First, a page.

I continue to be amazed by the lousiness of MLB umpiring. Bonds was clearly safe on that 6-5-3 DP last night, the crew seemed mistified by Santiago’s “triple” – for those who didn’t see the game, in the eighth Santiago hit a blast to left that got over Chipper’s glove and appeared to be a homerun, but somehow it hit the top of the wall and came back in play by the time Chipper figured out it wasn’t gone Santiago was on third. The umpires looked totally confused and ruled it a triple ejecting Felipe Alou in the process – then the one that changed the outcome of the game. Galarraga pops up to short right but DeRosa slips down chasing the ball and it falls safely. Santiago breaks for home and Sheffield throws a laser beam to the plate to get him. He was clearly out watching it live, he was even more clearly out in slo-mo. The ball beat him, Blanco had the plate blocked, there was really no way he was anything other than out. Of course this happened right after the Santiago “triple” and so the ump is feeling sympathetic to the Giants and calls him safe. A classic NBA-style makeup call. So it’s 1-1 which means no Smoltz and the game to the Giants. It was really the worst kind of blown call. One that was obviously wrong and essentially changed who won the game. I can’t believe Bobby didn’t get thrown out arguing it.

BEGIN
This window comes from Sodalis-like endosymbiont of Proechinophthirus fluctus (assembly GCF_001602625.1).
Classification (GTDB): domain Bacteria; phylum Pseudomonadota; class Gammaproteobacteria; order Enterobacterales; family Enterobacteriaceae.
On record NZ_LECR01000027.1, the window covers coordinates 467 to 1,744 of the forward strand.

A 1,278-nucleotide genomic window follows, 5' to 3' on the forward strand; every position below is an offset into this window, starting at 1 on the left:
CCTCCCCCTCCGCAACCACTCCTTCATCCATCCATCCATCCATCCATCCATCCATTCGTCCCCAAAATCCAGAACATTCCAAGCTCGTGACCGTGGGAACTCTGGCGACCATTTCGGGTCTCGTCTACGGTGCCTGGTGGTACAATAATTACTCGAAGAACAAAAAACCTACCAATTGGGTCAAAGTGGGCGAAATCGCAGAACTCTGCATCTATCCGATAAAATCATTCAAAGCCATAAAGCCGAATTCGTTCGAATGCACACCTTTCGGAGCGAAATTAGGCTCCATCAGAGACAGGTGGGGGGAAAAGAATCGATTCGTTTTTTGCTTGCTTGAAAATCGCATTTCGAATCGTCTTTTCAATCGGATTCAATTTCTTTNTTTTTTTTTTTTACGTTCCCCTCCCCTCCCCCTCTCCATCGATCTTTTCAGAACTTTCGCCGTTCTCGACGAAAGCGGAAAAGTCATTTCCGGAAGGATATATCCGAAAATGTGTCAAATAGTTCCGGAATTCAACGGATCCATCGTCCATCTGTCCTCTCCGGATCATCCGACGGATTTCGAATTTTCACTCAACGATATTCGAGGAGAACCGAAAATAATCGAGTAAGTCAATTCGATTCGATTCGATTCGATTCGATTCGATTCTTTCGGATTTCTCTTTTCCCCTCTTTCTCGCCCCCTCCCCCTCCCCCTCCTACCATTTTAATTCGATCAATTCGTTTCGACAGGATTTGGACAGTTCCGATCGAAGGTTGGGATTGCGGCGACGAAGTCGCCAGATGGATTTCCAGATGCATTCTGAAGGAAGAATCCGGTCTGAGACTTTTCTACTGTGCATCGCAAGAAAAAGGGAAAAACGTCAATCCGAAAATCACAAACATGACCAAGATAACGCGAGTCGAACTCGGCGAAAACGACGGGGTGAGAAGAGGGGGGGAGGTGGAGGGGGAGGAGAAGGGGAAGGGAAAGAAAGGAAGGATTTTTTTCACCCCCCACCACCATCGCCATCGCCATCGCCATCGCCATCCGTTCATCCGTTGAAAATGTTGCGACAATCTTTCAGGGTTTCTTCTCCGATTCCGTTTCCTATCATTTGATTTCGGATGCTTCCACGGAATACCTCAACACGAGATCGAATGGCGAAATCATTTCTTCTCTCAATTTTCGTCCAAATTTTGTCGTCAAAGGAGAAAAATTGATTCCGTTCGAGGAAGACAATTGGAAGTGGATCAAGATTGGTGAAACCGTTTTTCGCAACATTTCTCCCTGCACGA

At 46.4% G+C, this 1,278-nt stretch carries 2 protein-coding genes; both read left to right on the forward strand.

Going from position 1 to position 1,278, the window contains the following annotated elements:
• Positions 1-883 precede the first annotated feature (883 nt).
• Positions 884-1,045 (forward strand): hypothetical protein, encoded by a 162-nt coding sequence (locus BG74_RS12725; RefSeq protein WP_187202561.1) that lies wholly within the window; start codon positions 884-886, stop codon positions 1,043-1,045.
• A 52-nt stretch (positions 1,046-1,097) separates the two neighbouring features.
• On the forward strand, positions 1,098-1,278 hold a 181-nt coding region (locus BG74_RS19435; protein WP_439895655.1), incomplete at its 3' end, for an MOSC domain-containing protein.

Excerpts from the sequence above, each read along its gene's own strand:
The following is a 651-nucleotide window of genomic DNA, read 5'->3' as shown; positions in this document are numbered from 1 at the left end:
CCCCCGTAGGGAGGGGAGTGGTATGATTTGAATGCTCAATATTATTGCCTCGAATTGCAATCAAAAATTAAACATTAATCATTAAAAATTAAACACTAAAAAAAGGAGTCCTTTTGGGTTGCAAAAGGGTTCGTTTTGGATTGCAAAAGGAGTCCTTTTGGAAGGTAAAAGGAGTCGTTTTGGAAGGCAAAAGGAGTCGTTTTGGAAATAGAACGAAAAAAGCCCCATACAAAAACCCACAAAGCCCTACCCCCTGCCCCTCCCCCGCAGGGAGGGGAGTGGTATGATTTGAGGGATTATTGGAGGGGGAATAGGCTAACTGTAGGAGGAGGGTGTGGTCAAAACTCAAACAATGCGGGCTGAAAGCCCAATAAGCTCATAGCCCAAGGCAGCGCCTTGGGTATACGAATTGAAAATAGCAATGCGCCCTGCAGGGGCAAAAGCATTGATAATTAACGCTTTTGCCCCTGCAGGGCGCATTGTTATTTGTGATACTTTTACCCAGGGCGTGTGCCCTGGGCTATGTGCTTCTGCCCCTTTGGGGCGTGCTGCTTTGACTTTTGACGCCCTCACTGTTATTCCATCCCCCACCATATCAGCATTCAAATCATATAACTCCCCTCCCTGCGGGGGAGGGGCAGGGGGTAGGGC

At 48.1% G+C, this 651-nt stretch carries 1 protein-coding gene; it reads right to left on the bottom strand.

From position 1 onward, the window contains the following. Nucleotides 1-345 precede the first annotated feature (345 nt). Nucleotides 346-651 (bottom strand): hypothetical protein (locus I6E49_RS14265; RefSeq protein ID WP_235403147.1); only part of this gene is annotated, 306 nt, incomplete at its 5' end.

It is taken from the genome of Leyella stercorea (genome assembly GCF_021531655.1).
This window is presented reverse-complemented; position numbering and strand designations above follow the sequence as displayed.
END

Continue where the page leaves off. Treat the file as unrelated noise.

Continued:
I halfway expected to wake up this morning and still see the Braves-Giants game underway, the Giants up 187 to 1 and still batting in the bottom of the ninth.
And Gryboski was still on the mound, Bobby still trying to coax that douple play grounder to end the inning.
In fairness to Gryboski, he did induce a cinch double-play grounder. IF, that is, the infield was playing back. My thought process after the walk went something like this:
1. why is Gryboski still in?
2. Oh, Bobby must be trying to get that double play.
3. But the infield isn’t at double-play depth!
4. Look, there’s the DP grounder. Alfonzo is such a sucker.
5. Game over, boo on Cox.